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Browse the 1966 Encyclopaedia of New Zealand
Graphic: An Encyclopaedia of New Zealand 1966.


This information was published in 1966 in An Encyclopaedia of New Zealand, edited by A. H. McLintock. It has not been corrected and will not be updated.

Up-to-date information can be found elsewhere in Te Ara.




The headquarters of the federation, with a permanent secretariat of eight, are in Wellington. The secretariat includes a public relations department of two, which distributes manufacturing information; it also helps to organise industrial fairs, exhibitions, and special promotion weeks for retail groups, for school teachers, and for the general public.

More than 2,600 manufacturing firms are members of the federation through four provincial manufacturers' associations – Auckland, Wellington, Canterbury, and Otago-Southland. (Manufacturers are the largest single employing group in New Zealand and, at present, employ about 232,400 people out of the total work force of 901,900.) There are 49 trade groups working within the federation and association framework. These groups relate, for example, to textiles and garments, footwear, plastics, furniture manufacturing, frozen foods, biscuit, chocolate, engineering, and radio and television manufacturers. Each of these organisations is entirely autonomous, but the executive work is carried out by the federation, which is recognised by the Government and other organisations as the official voice of industry. The federation is also widely represented on a number of outside bodies and committees such as the Standards Council, Immigration Advisory Council, Industrial Advisory Council, Council for Technical Education, and the National Safety Association.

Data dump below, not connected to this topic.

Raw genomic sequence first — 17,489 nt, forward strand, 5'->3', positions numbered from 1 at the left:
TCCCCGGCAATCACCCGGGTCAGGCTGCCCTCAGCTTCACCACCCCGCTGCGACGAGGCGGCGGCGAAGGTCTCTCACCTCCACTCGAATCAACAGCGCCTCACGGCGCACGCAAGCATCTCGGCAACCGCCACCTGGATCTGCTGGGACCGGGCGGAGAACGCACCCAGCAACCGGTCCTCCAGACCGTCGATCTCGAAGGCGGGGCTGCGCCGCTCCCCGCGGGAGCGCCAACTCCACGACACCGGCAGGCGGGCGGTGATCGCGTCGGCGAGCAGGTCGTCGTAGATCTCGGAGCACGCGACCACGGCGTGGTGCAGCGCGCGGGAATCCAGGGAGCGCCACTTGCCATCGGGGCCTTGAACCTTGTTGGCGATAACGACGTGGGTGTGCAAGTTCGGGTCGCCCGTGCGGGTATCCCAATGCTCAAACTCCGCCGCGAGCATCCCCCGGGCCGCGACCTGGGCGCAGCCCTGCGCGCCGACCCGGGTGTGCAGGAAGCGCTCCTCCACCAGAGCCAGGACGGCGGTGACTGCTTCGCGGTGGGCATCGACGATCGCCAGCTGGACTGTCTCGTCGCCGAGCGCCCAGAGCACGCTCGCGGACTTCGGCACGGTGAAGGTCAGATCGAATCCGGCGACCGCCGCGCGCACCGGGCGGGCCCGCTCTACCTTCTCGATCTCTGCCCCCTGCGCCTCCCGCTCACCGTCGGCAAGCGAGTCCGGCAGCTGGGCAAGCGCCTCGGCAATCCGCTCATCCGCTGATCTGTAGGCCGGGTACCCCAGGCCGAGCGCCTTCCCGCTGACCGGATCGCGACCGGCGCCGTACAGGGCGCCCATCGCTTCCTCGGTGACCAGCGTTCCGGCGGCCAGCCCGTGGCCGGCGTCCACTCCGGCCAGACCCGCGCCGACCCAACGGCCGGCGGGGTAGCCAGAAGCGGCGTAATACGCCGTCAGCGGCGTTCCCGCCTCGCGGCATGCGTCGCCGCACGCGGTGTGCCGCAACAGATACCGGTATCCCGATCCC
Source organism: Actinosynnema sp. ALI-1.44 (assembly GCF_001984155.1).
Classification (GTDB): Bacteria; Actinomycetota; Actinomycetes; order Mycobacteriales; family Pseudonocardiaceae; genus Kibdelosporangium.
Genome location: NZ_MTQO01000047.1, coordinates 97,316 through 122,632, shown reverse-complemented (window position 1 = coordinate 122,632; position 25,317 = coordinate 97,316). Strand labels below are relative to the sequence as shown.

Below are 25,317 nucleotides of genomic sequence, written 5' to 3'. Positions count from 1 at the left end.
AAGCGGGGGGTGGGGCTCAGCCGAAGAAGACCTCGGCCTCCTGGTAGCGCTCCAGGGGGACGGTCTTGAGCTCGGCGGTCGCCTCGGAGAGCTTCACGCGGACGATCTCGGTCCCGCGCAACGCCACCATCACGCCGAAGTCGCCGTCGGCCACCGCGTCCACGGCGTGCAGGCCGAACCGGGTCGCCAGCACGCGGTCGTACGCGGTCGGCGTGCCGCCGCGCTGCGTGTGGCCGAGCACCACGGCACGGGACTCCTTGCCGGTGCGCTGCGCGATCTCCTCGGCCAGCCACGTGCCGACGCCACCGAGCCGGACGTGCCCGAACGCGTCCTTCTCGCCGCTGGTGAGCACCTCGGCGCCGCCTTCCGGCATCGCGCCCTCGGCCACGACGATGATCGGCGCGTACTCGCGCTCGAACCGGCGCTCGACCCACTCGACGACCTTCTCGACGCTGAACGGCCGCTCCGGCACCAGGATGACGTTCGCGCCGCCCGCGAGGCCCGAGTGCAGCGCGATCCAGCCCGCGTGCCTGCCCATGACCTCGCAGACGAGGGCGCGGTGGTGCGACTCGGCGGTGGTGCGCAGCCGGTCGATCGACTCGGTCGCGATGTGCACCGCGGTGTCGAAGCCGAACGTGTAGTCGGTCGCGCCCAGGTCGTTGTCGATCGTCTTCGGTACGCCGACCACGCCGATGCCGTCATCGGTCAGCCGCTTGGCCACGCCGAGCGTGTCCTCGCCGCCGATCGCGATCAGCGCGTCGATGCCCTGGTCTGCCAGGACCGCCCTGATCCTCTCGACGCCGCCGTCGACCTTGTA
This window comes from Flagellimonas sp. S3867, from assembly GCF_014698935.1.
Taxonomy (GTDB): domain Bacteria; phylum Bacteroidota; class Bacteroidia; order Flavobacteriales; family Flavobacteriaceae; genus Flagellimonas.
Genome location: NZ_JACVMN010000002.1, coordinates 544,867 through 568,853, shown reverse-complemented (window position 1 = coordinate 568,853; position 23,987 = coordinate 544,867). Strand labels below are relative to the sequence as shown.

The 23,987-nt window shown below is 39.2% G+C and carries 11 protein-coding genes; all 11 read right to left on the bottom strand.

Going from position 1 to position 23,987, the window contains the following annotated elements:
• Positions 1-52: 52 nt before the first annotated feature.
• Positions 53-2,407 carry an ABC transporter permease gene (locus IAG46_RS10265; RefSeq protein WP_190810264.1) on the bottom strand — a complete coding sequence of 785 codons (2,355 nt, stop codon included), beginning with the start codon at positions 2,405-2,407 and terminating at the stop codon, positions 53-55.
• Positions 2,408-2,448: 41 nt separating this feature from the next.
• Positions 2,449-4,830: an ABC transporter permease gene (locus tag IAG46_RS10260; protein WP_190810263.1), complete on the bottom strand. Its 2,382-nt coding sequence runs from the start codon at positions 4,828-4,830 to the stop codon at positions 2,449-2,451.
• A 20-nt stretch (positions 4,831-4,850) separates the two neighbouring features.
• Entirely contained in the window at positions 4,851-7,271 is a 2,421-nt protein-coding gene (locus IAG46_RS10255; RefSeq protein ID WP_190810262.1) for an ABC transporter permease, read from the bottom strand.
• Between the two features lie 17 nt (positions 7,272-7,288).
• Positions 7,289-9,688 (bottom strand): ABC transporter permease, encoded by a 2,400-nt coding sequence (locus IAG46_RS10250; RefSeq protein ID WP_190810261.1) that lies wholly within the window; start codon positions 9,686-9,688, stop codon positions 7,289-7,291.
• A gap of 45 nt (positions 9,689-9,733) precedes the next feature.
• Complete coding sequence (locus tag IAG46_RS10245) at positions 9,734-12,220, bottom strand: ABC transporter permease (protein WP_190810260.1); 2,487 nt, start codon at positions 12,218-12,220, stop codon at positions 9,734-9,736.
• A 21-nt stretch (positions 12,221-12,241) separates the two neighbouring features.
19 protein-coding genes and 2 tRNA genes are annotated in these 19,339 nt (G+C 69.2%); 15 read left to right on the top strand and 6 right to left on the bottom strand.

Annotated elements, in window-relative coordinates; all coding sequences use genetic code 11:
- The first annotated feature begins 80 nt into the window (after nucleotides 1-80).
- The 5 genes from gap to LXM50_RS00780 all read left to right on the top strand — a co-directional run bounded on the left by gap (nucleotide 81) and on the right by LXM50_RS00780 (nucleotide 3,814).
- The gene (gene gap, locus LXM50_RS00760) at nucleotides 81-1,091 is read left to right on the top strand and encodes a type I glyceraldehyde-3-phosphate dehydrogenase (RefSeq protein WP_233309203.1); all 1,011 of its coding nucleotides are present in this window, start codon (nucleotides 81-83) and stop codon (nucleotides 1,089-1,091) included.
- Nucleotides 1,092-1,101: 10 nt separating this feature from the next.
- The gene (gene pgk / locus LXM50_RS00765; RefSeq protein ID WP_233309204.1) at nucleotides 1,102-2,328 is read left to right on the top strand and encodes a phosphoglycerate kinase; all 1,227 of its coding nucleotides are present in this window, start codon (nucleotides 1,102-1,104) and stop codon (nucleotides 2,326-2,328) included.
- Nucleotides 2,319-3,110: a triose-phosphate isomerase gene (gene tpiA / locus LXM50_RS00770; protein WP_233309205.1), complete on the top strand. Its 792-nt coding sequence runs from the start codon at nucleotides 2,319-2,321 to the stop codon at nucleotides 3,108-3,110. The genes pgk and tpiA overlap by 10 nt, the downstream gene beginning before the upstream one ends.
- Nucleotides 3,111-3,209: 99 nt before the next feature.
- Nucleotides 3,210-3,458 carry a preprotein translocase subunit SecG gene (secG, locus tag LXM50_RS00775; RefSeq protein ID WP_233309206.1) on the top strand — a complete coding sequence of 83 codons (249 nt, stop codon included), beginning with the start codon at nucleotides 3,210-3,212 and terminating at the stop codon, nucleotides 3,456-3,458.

by Arthur Oman Heany, General Secretary, Associated Chambers of Commerce of New Zealand, Wellington.